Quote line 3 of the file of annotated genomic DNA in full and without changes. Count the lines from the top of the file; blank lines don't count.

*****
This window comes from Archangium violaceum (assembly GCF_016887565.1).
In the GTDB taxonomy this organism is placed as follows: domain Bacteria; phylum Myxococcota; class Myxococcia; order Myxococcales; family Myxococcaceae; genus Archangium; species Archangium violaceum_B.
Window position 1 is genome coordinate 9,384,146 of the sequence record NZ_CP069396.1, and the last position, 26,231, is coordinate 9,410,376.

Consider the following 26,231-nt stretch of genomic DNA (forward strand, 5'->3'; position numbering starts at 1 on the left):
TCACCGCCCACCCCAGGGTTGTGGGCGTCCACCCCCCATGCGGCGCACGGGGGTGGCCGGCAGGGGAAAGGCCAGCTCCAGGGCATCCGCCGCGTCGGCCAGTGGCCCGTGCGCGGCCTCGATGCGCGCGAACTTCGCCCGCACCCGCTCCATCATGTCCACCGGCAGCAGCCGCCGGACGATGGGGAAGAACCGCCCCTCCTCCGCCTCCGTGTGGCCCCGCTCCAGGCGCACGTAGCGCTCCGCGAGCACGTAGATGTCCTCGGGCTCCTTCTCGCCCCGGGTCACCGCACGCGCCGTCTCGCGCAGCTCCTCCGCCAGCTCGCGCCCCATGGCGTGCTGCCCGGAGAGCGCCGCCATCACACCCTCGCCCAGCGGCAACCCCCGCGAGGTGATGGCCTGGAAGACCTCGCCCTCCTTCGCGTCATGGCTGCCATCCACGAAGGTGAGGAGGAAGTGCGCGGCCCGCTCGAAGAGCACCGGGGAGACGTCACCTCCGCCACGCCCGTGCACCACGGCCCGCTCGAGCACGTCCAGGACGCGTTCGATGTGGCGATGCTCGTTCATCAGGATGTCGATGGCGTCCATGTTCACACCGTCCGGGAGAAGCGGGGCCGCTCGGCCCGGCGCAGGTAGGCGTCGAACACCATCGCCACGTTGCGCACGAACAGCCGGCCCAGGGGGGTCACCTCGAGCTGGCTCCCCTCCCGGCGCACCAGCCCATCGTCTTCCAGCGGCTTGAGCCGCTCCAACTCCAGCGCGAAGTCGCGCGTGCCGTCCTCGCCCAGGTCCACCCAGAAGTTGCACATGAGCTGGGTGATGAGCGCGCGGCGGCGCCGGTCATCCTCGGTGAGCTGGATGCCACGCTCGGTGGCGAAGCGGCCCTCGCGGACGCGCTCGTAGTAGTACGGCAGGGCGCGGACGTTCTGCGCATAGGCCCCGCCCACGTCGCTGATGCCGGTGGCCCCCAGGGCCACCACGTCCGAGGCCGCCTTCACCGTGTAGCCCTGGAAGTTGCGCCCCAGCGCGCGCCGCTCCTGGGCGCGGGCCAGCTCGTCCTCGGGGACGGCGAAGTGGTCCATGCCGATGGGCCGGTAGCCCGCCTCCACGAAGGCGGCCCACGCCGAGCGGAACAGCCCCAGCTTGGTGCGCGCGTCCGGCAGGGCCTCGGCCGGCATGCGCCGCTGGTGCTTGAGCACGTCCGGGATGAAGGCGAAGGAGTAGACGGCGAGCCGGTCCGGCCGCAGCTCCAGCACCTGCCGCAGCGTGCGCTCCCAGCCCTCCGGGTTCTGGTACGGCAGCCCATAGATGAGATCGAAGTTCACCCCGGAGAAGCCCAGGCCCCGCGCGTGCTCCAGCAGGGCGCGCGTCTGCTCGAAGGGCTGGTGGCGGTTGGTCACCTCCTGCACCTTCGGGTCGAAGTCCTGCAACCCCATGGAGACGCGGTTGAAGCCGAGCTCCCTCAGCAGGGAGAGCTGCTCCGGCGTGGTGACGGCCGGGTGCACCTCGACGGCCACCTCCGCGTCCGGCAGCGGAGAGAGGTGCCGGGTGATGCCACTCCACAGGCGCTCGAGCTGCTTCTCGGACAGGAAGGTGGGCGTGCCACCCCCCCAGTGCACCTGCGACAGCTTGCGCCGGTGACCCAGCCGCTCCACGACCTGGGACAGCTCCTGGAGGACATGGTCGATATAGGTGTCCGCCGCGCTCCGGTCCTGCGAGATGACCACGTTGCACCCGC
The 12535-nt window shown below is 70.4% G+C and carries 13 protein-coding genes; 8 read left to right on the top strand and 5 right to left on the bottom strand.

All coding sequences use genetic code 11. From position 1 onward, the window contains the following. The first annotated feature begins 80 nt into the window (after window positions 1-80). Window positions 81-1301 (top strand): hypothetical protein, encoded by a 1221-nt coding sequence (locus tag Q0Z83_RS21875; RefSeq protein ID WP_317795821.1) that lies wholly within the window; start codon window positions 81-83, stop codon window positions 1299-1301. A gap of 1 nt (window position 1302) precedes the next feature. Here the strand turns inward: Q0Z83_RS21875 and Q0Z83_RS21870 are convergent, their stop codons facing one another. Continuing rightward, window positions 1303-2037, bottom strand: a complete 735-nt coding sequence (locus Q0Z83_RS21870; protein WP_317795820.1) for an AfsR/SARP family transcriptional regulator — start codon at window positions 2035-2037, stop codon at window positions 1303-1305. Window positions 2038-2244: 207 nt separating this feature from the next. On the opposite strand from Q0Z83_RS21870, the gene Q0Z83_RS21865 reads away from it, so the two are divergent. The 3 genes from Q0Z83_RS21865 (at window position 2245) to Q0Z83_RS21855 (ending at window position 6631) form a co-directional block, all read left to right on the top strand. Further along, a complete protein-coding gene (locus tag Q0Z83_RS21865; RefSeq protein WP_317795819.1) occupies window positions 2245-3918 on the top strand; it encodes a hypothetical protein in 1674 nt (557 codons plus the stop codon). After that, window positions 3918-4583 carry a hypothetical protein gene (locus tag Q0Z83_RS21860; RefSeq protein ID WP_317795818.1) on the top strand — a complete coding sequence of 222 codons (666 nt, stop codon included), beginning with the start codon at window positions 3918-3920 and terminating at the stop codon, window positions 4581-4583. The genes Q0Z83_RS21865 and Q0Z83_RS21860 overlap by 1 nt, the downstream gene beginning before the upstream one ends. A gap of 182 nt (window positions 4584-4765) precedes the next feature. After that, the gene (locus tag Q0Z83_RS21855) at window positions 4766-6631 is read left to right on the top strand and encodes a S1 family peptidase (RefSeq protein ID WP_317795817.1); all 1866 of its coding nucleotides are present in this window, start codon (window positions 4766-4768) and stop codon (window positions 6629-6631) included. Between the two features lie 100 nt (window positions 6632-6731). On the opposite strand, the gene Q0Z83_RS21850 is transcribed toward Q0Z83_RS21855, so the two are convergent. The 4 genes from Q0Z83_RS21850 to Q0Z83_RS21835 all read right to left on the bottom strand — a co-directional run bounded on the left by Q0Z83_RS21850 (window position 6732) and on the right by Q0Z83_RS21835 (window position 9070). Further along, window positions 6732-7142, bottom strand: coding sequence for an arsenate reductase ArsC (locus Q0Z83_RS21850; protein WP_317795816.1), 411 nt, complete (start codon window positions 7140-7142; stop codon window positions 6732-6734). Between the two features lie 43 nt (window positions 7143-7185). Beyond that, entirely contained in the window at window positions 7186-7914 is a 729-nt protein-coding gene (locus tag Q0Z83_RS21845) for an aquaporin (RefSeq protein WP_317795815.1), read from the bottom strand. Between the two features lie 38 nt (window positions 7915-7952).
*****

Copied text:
Window position 1 is genome coordinate 9,384,146 of the sequence record NZ_CP069396.1, and the last position, 26,231, is coordinate 9,410,376.